Elongated Man(redirected from Randolph William Dibny)
Elongated Man(pop culture)
The perennial backup character, the Elongated Man, has brightened up numerous DC comics since his introduction in the pages of The Flash #112 in 1960 (by Gardner Fox and Carmine Infantino). The Elongated Man was Ralph Dibny, who developed a fascination for circus “India rubber men” and eventually discovered that their stretching ability was derived from a soft drink called Gingold. Dibny found that by taking a concentrated drink of the liquid he could alter the cellular properties of his tissue and so stretch any part of his body to incredible length. Gingold’s only drawback was its tendency to lose its effect after twenty-four hours, resulting in all manner of hilarious scrapes.
After his first appearance, reader response was so positive that the Elongated Man became a regular guest in the Flash strip for the next couple of years. Not only was the character unusual in his lighthearted approach to life but he had also, by his third appearance, abandoned his secret identity and married his girlfriend, glamorous socialite Sue Dearborn (who would join him on his many adventures). With a rosy outlook on life, matched by a colossal, fame-seeking ego, Dibny decided to earn his living by making personal appearances across the country. Nearly every story started with the Dibnys driving into a fresh town and coming across a quirky mystery or a robbery of some sort; in a nice touch, his nose would begin to twitch whenever a puzzle was about to present itself.
When Fox and Infantino were recruited by Flash editor Julius Schwartz to help him revamp the flagging Batman titles, the three brought the Elongated Man with them, and for six years the “stretchable sleuth” was a welcome backup strip in Detective Comics (starting in issue #327). The first story set the tone for years to come: When the Dibnys stumble across a diamond-smuggling racket, the Elongated Man uses his special talent to eavesdrop on the hoods, leading to the immortal line “An ear in the fireplace! He must be up on the roof!” As the strip’s run developed, the intrepid duo continued to foil ingenious crimes and to solve complex conundrums, but they never once acquired the lineup of supervillains that plagued other, more serious heroes. In fact, much of the strip’s appeal lay in its low-key charm, which was perfectly complemented by Infantino’s sophisticated line work.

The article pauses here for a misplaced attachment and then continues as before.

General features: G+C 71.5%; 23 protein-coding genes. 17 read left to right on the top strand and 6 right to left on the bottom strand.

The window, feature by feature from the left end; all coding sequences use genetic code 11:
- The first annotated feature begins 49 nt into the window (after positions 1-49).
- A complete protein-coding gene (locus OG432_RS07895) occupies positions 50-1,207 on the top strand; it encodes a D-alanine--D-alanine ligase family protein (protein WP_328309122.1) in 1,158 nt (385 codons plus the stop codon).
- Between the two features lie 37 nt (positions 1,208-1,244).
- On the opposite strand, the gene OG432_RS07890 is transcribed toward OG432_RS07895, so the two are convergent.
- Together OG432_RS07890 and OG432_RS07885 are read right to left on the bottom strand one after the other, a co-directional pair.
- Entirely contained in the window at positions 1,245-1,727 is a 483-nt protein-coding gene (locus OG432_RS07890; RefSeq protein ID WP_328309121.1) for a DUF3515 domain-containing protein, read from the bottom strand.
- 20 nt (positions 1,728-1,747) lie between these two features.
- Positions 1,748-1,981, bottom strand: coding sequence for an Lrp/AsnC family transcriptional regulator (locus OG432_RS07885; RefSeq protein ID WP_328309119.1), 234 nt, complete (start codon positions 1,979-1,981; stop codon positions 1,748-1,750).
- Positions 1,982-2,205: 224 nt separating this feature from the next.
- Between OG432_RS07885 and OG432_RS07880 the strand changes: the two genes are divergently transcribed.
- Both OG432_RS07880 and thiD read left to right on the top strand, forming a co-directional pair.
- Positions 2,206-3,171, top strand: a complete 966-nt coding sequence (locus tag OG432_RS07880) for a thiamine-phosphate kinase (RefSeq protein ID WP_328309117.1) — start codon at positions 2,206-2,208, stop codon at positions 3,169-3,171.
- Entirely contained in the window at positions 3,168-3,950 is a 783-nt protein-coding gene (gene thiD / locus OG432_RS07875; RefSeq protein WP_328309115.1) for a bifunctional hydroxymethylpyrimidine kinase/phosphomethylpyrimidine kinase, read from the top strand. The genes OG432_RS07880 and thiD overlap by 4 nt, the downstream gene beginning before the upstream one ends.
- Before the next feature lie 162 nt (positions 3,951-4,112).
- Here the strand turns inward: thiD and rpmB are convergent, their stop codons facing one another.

In the 1970s, Elongated Man enjoyed occasional spots in the back pages of The Flash and Detective Comics, and finally joined the Justice League of America; his membership had previously been rejected on the grounds that Dibny exploited his powers for monetary gain. It was as a regular member of the Justice League, and later the Justice League Europe, that he gained his greatest popularity, allowing his constant cheerfulness to brighten up an otherwise somewhat dour group. This exposure culminated in the character’s own solo comic (in a 1992 miniseries), a full thirty-two years after his first appearance; this proved to be a jolly romp through Europe.
But in the early twenty-first century, the fates of the charming, funny, and endearing Ralph and Sue Dibny took a dreadful turn. In the limited series Identity Crisis (2004), it was revealed that Sue had once been raped by the supervillain Doctor Light, and later Sue (while pregnant with Ralph’s child) was killed by the Atom’s ex-wife Jean Loring, who had suffered a mental breakdown. Subsequently, in the series 52 (20062007), Ralph was killed by the demon Neron. The series’ final issue revealed that Ralph and Sue had been reunited as spirits, and operate as a pair of ghostly detectives.
In the Fox/Infantino series in Detective Comics, Ralph and Sue Dibny appeared to be inspired in part by Nick and Nora Charles, the witty married couple in Dashiell Hammett’s detective novel The Thin Man (1934) and the movies based on it. After their deaths, Ralph and Sue seem also to be following in the footsteps of the fun-loving ghosts George and Marion Kerby from another classic novel, Thorne Smith’s Topper (1926), and its film and TV adaptations.
The Elongated Man first appeared in animation in the television series Justice League Unlimited, voiced by Jeremy Pivan. He also teamed up with the similarly superpowered Plastic Man and Batman in an episode of Batman: The Brave and the Bold. —DAR & PS